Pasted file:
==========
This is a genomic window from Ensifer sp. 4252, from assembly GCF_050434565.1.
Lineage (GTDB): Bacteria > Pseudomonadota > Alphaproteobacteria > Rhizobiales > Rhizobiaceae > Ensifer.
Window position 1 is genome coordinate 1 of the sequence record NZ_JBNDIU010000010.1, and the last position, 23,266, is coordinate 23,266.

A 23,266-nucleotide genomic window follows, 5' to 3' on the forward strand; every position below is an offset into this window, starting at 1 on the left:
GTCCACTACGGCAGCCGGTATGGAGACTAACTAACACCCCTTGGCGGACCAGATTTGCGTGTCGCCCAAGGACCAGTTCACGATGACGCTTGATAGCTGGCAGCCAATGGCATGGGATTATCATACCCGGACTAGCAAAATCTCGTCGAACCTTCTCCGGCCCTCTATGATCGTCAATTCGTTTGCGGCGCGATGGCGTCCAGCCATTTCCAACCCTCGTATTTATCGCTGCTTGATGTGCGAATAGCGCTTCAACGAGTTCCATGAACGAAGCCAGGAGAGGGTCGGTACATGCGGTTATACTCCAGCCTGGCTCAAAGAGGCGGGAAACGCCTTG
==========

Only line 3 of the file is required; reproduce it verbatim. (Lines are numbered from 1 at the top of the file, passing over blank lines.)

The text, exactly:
Window position 1 is genome coordinate 1 of the sequence record NZ_JBNDIU010000010.1, and the last position, 23,266, is coordinate 23,266.